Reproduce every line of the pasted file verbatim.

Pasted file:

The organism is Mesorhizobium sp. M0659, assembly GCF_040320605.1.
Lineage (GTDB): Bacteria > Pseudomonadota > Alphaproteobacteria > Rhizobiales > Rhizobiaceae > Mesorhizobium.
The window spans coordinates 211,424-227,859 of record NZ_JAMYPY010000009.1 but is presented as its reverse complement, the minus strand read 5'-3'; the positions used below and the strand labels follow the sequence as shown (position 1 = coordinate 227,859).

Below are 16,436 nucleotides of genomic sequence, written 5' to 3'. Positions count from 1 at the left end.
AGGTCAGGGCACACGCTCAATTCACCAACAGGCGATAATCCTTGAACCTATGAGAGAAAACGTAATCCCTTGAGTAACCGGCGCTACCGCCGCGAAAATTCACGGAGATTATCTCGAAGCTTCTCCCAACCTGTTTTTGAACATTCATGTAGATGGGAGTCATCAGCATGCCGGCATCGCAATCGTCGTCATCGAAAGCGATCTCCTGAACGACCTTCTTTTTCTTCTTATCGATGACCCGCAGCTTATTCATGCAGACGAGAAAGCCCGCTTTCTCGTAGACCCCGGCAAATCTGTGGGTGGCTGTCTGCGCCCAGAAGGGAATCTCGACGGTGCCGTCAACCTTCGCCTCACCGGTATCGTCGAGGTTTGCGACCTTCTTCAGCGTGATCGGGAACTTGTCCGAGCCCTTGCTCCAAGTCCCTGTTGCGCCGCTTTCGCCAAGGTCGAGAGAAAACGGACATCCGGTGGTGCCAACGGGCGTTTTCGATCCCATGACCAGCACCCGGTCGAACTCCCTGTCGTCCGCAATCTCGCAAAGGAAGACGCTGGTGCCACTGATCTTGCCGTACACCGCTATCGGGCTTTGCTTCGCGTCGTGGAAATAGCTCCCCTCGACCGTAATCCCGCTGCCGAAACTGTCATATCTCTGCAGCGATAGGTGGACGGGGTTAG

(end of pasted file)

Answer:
The organism is Mesorhizobium sp. M0659, assembly GCF_040320605.1.
Lineage (GTDB): Bacteria > Pseudomonadota > Alphaproteobacteria > Rhizobiales > Rhizobiaceae > Mesorhizobium.
The window spans coordinates 211,424-227,859 of record NZ_JAMYPY010000009.1 but is presented as its reverse complement, the minus strand read 5'-3'; the positions used below and the strand labels follow the sequence as shown (position 1 = coordinate 227,859).

Below are 16,436 nucleotides of genomic sequence, written 5' to 3'. Positions count from 1 at the left end.
AGGTCAGGGCACACGCTCAATTCACCAACAGGCGATAATCCTTGAACCTATGAGAGAAAACGTAATCCCTTGAGTAACCGGCGCTACCGCCGCGAAAATTCACGGAGATTATCTCGAAGCTTCTCCCAACCTGTTTTTGAACATTCATGTAGATGGGAGTCATCAGCATGCCGGCATCGCAATCGTCGTCATCGAAAGCGATCTCCTGAACGACCTTCTTTTTCTTCTTATCGATGACCCGCAGCTTATTCATGCAGACGAGAAAGCCCGCTTTCTCGTAGACCCCGGCAAATCTGTGGGTGGCTGTCTGCGCCCAGAAGGGAATCTCGACGGTGCCGTCAACCTTCGCCTCACCGGTATCGTCGAGGTTTGCGACCTTCTTCAGCGTGATCGGGAACTTGTCCGAGCCCTTGCTCCAAGTCCCTGTTGCGCCGCTTTCGCCAAGGTCGAGAGAAAACGGACATCCGGTGGTGCCAACGGGCGTTTTCGATCCCATGACCAGCACCCGGTCGAACTCCCTGTCGTCCGCAATCTCGCAAAGGAAGACGCTGGTGCCACTGATCTTGCCGTACACCGCTATCGGGCTTTGCTTCGCGTCGTGGAAATAGCTCCCCTCGACCGTAATCCCGCTGCCGAAACTGTCATATCTCTGCAGCGATAGGTGGACGGGGTTAG